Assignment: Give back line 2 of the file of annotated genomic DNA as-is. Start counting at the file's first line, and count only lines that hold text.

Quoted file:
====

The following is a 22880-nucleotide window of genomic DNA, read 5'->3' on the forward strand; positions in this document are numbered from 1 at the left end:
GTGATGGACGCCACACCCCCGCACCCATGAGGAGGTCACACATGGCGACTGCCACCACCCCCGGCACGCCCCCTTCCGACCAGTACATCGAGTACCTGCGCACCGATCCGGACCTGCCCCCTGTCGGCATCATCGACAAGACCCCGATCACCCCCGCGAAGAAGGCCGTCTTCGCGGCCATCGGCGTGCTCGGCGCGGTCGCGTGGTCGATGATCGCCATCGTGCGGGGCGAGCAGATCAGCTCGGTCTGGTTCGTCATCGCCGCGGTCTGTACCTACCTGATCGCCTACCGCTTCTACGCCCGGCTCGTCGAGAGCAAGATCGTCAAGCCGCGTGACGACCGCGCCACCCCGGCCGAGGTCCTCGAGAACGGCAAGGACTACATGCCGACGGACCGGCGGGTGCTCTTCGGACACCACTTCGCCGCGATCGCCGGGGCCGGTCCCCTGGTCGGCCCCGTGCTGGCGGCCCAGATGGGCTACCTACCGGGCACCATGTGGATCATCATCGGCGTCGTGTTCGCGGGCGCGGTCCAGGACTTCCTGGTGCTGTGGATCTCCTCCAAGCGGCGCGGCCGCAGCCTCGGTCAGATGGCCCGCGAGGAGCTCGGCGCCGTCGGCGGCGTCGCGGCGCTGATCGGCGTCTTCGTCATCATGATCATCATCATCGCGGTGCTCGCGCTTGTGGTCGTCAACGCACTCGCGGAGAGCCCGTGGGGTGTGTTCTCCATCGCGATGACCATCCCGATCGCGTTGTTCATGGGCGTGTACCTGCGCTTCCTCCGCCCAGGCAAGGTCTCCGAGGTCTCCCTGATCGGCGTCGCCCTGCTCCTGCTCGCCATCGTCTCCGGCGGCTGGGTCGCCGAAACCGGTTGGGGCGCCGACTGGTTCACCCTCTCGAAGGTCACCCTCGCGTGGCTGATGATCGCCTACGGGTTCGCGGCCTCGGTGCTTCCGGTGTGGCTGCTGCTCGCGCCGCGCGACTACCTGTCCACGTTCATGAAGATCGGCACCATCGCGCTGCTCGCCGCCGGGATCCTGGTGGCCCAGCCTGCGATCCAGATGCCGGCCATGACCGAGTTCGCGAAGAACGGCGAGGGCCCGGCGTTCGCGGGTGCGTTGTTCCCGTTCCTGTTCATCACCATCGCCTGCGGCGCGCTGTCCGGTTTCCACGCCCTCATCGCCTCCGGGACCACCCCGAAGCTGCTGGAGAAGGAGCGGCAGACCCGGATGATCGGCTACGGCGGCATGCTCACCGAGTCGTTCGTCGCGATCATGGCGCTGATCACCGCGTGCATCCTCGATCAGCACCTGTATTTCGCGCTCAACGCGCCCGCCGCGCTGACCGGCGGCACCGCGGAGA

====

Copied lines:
GTGATGGACGCCACACCCCCGCACCCATGAGGAGGTCACACATGGCGACTGCCACCACCCCCGGCACGCCCCCTTCCGACCAGTACATCGAGTACCTGCGCACCGATCCGGACCTGCCCCCTGTCGGCATCATCGACAAGACCCCGATCACCCCCGCGAAGAAGGCCGTCTTCGCGGCCATCGGCGTGCTCGGCGCGGTCGCGTGGTCGATGATCGCCATCGTGCGGGGCGAGCAGATCAGCTCGGTCTGGTTCGTCATCGCCGCGGTCTGTACCTACCTGATCGCCTACCGCTTCTACGCCCGGCTCGTCGAGAGCAAGATCGTCAAGCCGCGTGACGACCGCGCCACCCCGGCCGAGGTCCTCGAGAACGGCAAGGACTACATGCCGACGGACCGGCGGGTGCTCTTCGGACACCACTTCGCCGCGATCGCCGGGGCCGGTCCCCTGGTCGGCCCCGTGCTGGCGGCCCAGATGGGCTACCTACCGGGCACCATGTGGATCATCATCGGCGTCGTGTTCGCGGGCGCGGTCCAGGACTTCCTGGTGCTGTGGATCTCCTCCAAGCGGCGCGGCCGCAGCCTCGGTCAGATGGCCCGCGAGGAGCTCGGCGCCGTCGGCGGCGTCGCGGCGCTGATCGGCGTCTTCGTCATCATGATCATCATCATCGCGGTGCTCGCGCTTGTGGTCGTCAACGCACTCGCGGAGAGCCCGTGGGGTGTGTTCTCCATCGCGATGACCATCCCGATCGCGTTGTTCATGGGCGTGTACCTGCGCTTCCTCCGCCCAGGCAAGGTCTCCGAGGTCTCCCTGATCGGCGTCGCCCTGCTCCTGCTCGCCATCGTCTCCGGCGGCTGGGTCGCCGAAACCGGTTGGGGCGCCGACTGGTTCACCCTCTCGAAGGTCACCCTCGCGTGGCTGATGATCGCCTACGGGTTCGCGGCCTCGGTGCTTCCGGTGTGGCTGCTGCTCGCGCCGCGCGACTACCTGTCCACGTTCATGAAGATCGGCACCATCGCGCTGCTCGCCGCCGGGATCCTGGTGGCCCAGCCTGCGATCCAGATGCCGGCCATGACCGAGTTCGCGAAGAACGGCGAGGGCCCGGCGTTCGCGGGTGCGTTGTTCCCGTTCCTGTTCATCACCATCGCCTGCGGCGCGCTGTCCGGTTTCCACGCCCTCATCGCCTCCGGGACCACCCCGAAGCTGCTGGAGAAGGAGCGGCAGACCCGGATGATCGGCTACGGCGGCATGCTCACCGAGTCGTTCGTCGCGATCATGGCGCTGATCACCGCGTGCATCCTCGATCAGCACCTGTATTTCGCGCTCAACGCGCCCGCCGCGCTGACCGGCGGCACCGCGGAGA